With fourth-quarter earnings seasons hitting its stride, investors are returning to the familiar comfort of cold, hard numbers -- the press releases, conference calls and spreadsheets that provide a real view of corporate America's performance.
Trading has been dominated for months by speculation about news events: Washington's perpetual state of gridlock, the impact of Superstorm Sandy, the international economic slowdown. Earnings give professional market-watchers something tangible to analyze.
“A lot of people like to trade around earnings because there are a lot of short-term opportunities there,” says Randy Frederick, managing director of active trading and derivatives at Charles Schwab (Nasdaq: SCHW). “We're just starting to get into earnings in a big way this week, so there are plenty of ways to do that.”
This week will bring answers to questions that have hung over the market for months: Will slower growth in China put a dent in big U.S. companies' income? Will new housing numbers come in strong enough to keep homebuilders flying high? How much did Superstorm Sandy cost big insurers?
Here's a guide to some of the big stories that professional investors will be watching as the earnings news arrives:
* The china question: Big U.S. companies are increasingly reliant on sales to China, and growth there appears to be slowing. This round of earnings will shed light on how hard the slowdown is hitting American companies.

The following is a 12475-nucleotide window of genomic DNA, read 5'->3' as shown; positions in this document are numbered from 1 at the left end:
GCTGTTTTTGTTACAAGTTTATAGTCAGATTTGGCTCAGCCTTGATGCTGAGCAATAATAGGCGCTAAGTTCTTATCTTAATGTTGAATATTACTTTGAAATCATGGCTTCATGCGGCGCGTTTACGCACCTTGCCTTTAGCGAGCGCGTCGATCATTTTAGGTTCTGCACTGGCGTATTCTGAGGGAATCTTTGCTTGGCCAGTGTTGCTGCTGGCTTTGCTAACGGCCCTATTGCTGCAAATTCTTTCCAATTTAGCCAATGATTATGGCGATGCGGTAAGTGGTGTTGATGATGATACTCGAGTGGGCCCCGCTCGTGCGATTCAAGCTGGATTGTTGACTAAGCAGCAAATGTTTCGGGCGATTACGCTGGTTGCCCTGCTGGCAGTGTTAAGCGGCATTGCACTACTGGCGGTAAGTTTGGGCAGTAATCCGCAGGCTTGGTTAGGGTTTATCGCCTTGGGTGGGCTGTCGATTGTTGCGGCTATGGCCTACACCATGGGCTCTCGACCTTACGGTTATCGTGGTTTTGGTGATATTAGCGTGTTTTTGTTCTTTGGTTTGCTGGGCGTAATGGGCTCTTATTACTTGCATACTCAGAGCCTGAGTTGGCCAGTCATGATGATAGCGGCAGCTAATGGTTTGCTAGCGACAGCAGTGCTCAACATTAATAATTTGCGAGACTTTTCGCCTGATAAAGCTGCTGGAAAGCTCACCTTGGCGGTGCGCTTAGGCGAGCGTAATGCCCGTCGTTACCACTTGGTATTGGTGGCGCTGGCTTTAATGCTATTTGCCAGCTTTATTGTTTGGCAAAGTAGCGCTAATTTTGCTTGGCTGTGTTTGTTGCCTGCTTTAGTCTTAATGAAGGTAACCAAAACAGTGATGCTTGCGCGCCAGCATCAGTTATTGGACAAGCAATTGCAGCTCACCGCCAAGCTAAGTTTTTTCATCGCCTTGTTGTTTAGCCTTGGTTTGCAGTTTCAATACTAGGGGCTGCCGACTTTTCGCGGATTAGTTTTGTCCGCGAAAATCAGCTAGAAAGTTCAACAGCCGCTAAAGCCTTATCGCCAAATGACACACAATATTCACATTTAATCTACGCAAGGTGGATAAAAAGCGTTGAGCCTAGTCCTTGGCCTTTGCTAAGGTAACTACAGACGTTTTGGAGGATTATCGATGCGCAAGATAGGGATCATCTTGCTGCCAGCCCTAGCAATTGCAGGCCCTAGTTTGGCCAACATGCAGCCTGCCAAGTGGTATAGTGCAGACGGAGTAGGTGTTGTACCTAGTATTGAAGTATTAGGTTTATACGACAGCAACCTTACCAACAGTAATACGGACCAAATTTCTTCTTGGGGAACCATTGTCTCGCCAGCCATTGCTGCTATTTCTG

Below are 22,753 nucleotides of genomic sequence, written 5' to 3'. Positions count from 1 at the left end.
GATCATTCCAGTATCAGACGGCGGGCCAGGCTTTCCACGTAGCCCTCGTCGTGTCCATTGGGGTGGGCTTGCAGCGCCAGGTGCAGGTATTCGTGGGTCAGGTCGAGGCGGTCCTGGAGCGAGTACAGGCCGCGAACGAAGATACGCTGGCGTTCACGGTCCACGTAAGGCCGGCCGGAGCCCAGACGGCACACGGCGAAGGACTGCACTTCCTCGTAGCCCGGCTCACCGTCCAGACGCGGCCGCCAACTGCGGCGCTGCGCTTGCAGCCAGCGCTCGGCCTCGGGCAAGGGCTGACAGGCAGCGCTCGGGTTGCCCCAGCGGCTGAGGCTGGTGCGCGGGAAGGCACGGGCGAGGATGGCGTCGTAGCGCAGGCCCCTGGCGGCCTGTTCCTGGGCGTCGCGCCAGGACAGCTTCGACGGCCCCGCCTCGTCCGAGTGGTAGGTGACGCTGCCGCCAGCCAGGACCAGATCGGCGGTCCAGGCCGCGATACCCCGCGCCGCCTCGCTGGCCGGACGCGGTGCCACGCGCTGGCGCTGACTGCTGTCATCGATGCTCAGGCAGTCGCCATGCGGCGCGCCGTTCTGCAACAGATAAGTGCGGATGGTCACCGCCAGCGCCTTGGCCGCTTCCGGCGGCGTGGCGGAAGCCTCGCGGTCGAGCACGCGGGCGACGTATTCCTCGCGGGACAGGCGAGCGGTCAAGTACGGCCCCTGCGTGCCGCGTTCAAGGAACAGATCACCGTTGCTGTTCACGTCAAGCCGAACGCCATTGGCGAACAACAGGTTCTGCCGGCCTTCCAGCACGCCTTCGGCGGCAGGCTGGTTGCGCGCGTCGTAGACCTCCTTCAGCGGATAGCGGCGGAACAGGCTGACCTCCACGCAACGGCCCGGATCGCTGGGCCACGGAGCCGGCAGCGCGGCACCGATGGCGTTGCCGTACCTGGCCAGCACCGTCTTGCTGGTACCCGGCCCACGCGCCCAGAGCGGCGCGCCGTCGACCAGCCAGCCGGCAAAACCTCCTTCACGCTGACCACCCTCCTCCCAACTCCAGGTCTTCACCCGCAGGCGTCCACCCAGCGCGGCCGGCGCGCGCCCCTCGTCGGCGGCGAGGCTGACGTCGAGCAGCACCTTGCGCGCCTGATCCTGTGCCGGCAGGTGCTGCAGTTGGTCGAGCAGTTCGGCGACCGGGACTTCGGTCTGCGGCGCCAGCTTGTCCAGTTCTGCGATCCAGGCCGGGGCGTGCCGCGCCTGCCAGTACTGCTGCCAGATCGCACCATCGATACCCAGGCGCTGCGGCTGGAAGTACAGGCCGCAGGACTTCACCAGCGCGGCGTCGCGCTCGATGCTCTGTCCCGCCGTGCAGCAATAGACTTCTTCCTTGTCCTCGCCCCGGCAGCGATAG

The messages so far are mixed. When Alcoa (NYSE: AA) announced its results on Jan. 8, executives said they expect sales to grow by 7 to 10 percent in 2013, thanks to “the wealthier middle class” and “the general uptick in the Chinese economy.”
Announcing its fiscal second quarter results last month, however, Nike (NYSE: NIK) said China was the only region where revenue declined. Executives said they expect lower income from China in the coming quarters as they work to build a strategy around Chinese consumers.
“You've got to look at what these companies are seeing in Asian markets,” says John Butters, senior earnings analyst at FactSet, a research and data firm. “There seems to be an expectation of improvement in China as we progress through 2013,” he said. Traders will learn more from earnings announcements by companies like McDonald's (NYSE: MCD) on Wednesday and 3M (NYSE: MMM).
In 2011, 3M generated 41 percent of its operating income in the Asia Pacific region, compared with 26 percent in the United States. McDonald's generated 22 percent of its revenue in the region that includes Asia, compared with 32 percent in the United States.
* Housing rally: How long? The government said Thursday that U.S. builders started work on homes in December at the fastest pace in 4-plus years, and that last year was the best year for residential construction since the early stages of the housing crisis.
It was the latest announcement to lift homebuilder stocks, which have been on a tear as evidence mounts that the housing market has finally regained some momentum. Homebuilders in the Standard & Poor's 500 index have shot up 23 percent since their recent low on Nov. 14. Already this month, seven homebuilders have hit 52-week highs on heavy trading volume.